Author Salman Rushdie, in an interview with CNN-IBN Deputy Editor Sagarika Ghose, has said that the idea of the holy war seems to be growing popular amongst the youth in economically disadvantaged economies as they are largely unemployed with no means of a good life and jihad gives them a sense of direction. Rushdie's comments come at a time when anti-US protests have rocked the Middle East, and even some parts in south India, over a movie that is purported to be anti-Islam.
In the special interview held ahead of the release of his memoirs, Rushdie also questioned the growing intolerance within India towards freedom of expression and rubbished reports that his film 'Midnight's Children' has not found an Indian distributor.
Below is the edited transcript of the excerpt from the interview.
Sagarika Ghose: There can't be two theories of Islam, there's one true Islam of faith & love and there's another Islam of the bloody theocracies. Do you believe that's wrong - there are no two Islams, there's just one Islam and that Islam is in crisis.
Salman Rushdie: I think that something has gone seriously wrong and I'm just talking about in my lifetime. Tehran was a great cosmopolitan capital, intellectual, artistic, cosmopolitan capital. Beirut, so much so that people used to call it Paris of East. Pakistan used to be a very different place than the Pakistan that now exists. It was never a place which rammed religion down your throat probably. Every time Pakistanis were given a chance to vote, they would vote against the religious parties and for the secular parties. And what has now developed is a harsher Islam which partly because of the spread of Wahabi ideas, you know with the help of colossal amount of Saudi oil money, partly because of the rise of the Ayotalollahs & Shia Islam. Different reasons in different places. They have spread this much harsher, less-tolerant Islam. Many of these countries are economically very disadvantaged and you know the prospects for young people to make good lives for themselves and marrying, raising a family. These things are very improbable and the jihad seems to give them a direction, a purpose, a sense of self-importance and that's very alluring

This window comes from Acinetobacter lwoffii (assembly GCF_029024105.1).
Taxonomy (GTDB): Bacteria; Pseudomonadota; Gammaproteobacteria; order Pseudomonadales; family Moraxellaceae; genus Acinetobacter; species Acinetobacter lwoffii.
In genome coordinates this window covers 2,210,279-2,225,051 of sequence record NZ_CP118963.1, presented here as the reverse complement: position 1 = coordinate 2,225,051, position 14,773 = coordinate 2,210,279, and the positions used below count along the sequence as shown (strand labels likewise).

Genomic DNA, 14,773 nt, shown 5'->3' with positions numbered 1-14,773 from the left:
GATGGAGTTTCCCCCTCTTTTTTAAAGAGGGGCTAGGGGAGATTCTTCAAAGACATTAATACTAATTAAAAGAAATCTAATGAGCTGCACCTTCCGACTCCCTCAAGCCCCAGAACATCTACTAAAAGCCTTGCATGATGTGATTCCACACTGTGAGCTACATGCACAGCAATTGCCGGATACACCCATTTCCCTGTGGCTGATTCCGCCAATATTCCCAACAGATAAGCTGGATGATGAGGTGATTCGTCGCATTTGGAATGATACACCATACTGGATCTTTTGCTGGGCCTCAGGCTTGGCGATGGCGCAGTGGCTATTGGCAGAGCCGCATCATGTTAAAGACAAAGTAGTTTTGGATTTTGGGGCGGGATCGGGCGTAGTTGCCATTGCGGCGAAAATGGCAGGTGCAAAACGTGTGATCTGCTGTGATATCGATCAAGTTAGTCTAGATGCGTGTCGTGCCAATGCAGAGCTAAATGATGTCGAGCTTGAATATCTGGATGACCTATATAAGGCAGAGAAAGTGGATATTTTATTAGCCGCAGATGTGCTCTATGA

Sagarika Ghose: As you know the US Ambassador to Libya has been killed because of that documentary on the Prophet...
Salman Rushdie: There seems to be some doubt as to why the attack took place. Today there is a story that it could be related to 9/11. A planned and professional attack rather than a response to this film. I mean obviously this film is a piece of garbage, but a piece of garbage can not justify killing
Sagarika Ghose: Do you worry that India is no longer that haven of creative thinking?
Salman Rushdie: Yes, I do. I think all you have to do is to look at the attacks that have taken place recently. The attack on Ramanujan's essay about the 300 Ramayanas, the fact that it was removed from Delhi University syllabus, the attack on Rohinton Mistry's novel, which was immediately removed from the Bombay University syllabus, this attack on the cartoonist for his perfectly OK cartoons. India has such a great tradition of political cartooning, you know, we didn't just discover this art. We have been very good as the matter of fact. And suddenly everyone is getting just too thin-skinned. There's no such thing like disrespectful political cartooning.
Sagarika Ghose: Does Hindu intolerance bothers you as much as Islamic intolerance because Hindutva intolerance also, is behind many of these attacks?
Salman Rushdie: Well, in India, it's actually more dangerous because there are more Hindus so it's that majoritarian intolerance and it's always the most worrying. For instance the case of Husain, him being attacked for painting Saraswati unclothed. Well, I haven't seen the Saraswati pictures clothed... who paints them, where are they.... where are the statues of Saraswati wearing a dress, the way the Hindus deities have always been depicted is substantially unclothed. They are always very ornamented...always wearing jewels but the amount of clothing has never been an issue. So, obviously, it wasn't that. It was that a Muslim artiste painting a Hindu goddess in that way, so, in fact, it was a sectarian attack.
Sagarika Ghose: Do you continue to believe that free speech is absolute and within it includes the right to offend religion?
Salman Rushdie: Yes, I'm tired of religion demanding special privileges, I mean, just get over it. There's no other idea in the world that demands protection, you know, if ideas are strong, they can stand criticism.
You can watch the full interview at 10pm tonight.
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